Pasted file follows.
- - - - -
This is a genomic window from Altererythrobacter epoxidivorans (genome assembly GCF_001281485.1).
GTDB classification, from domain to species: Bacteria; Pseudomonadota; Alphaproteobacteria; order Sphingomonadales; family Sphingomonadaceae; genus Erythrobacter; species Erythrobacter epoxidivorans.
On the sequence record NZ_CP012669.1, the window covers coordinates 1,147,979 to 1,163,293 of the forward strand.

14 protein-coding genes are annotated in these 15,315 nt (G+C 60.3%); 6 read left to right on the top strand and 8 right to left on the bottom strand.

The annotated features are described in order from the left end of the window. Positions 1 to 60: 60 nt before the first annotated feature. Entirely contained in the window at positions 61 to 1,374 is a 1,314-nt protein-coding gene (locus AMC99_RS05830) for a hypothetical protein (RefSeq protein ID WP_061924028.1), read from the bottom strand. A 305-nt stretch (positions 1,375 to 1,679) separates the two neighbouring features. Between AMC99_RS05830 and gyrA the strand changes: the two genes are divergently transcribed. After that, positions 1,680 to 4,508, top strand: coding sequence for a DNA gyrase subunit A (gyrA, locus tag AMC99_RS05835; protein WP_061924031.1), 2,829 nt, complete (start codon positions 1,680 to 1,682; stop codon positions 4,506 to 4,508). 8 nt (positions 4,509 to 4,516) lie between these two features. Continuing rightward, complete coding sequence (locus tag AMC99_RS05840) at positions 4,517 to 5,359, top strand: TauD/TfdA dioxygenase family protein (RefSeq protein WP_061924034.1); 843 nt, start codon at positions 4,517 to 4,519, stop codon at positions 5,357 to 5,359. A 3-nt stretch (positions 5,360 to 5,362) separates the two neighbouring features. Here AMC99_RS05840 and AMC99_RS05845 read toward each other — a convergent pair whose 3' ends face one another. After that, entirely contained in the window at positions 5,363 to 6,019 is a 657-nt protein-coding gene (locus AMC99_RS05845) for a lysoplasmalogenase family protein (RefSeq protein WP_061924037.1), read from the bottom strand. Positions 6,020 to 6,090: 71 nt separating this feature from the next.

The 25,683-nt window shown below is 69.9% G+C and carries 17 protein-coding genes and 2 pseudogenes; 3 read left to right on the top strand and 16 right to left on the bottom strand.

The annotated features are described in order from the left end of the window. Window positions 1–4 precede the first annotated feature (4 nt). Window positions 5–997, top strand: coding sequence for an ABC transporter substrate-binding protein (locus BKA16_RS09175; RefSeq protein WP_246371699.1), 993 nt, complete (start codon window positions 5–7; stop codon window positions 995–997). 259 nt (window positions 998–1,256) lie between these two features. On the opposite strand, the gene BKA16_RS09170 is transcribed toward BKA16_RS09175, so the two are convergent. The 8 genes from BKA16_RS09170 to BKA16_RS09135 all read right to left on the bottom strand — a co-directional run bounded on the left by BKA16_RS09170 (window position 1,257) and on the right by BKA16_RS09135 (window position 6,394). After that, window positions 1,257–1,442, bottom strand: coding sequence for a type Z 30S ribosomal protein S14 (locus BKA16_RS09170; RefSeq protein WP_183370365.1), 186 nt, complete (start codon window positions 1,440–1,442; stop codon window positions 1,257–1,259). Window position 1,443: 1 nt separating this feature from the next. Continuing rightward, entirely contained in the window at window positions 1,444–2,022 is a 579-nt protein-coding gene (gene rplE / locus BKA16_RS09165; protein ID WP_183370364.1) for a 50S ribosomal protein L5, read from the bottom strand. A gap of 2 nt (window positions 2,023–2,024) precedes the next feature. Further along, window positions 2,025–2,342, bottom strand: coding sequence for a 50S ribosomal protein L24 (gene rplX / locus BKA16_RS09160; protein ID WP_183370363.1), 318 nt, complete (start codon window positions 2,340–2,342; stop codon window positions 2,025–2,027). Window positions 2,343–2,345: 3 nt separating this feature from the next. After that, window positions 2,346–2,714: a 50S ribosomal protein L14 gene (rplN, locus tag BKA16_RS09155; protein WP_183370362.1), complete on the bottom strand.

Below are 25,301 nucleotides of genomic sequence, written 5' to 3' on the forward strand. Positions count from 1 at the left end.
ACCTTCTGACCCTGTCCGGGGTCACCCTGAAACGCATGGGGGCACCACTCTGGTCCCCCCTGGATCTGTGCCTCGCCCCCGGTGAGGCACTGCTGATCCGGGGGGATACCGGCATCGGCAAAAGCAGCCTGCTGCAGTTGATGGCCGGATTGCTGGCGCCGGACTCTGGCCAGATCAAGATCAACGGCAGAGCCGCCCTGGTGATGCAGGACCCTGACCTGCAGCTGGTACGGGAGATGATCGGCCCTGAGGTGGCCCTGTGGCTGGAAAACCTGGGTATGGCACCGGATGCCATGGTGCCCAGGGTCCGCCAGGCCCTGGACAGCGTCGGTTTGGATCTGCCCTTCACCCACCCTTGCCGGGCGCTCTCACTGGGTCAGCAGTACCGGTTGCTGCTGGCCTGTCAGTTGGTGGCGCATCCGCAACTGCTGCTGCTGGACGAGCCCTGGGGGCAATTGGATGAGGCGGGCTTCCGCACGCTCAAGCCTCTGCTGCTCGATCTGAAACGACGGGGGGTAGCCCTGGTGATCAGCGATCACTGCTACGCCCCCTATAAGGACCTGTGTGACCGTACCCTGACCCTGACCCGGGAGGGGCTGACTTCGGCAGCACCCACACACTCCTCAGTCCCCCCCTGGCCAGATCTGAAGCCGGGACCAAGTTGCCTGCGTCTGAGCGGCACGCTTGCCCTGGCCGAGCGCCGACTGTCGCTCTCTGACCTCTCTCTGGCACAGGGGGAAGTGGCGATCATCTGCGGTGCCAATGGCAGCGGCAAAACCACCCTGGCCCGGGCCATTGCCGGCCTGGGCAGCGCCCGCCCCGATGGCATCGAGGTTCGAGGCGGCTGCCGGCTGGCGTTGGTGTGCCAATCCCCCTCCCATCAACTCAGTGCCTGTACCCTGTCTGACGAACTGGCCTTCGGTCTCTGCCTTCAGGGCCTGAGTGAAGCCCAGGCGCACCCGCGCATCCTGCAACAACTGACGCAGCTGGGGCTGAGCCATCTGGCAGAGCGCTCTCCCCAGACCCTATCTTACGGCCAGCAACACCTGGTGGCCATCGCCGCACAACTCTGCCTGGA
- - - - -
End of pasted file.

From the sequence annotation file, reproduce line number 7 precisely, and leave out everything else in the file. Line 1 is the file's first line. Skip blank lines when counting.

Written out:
The annotated features are described in order from the left end of the window. Window positions 1–4 precede the first annotated feature (4 nt). Window positions 5–997, top strand: coding sequence for an ABC transporter substrate-binding protein (locus BKA16_RS09175; RefSeq protein WP_246371699.1), 993 nt, complete (start codon window positions 5–7; stop codon window positions 995–997). 259 nt (window positions 998–1,256) lie between these two features. On the opposite strand, the gene BKA16_RS09170 is transcribed toward BKA16_RS09175, so the two are convergent. The 8 genes from BKA16_RS09170 to BKA16_RS09135 all read right to left on the bottom strand — a co-directional run bounded on the left by BKA16_RS09170 (window position 1,257) and on the right by BKA16_RS09135 (window position 6,394). After that, window positions 1,257–1,442, bottom strand: coding sequence for a type Z 30S ribosomal protein S14 (locus BKA16_RS09170; RefSeq protein WP_183370365.1), 186 nt, complete (start codon window positions 1,440–1,442; stop codon window positions 1,257–1,259). Window position 1,443: 1 nt separating this feature from the next. Continuing rightward, entirely contained in the window at window positions 1,444–2,022 is a 579-nt protein-coding gene (gene rplE / locus BKA16_RS09165; protein ID WP_183370364.1) for a 50S ribosomal protein L5, read from the bottom strand. A gap of 2 nt (window positions 2,023–2,024) precedes the next feature. Further along, window positions 2,025–2,342, bottom strand: coding sequence for a 50S ribosomal protein L24 (gene rplX / locus BKA16_RS09160; protein ID WP_183370363.1), 318 nt, complete (start codon window positions 2,340–2,342; stop codon window positions 2,025–2,027). Window positions 2,343–2,345: 3 nt separating this feature from the next. After that, window positions 2,346–2,714: a 50S ribosomal protein L14 gene (rplN, locus tag BKA16_RS09155; protein WP_183370362.1), complete on the bottom strand.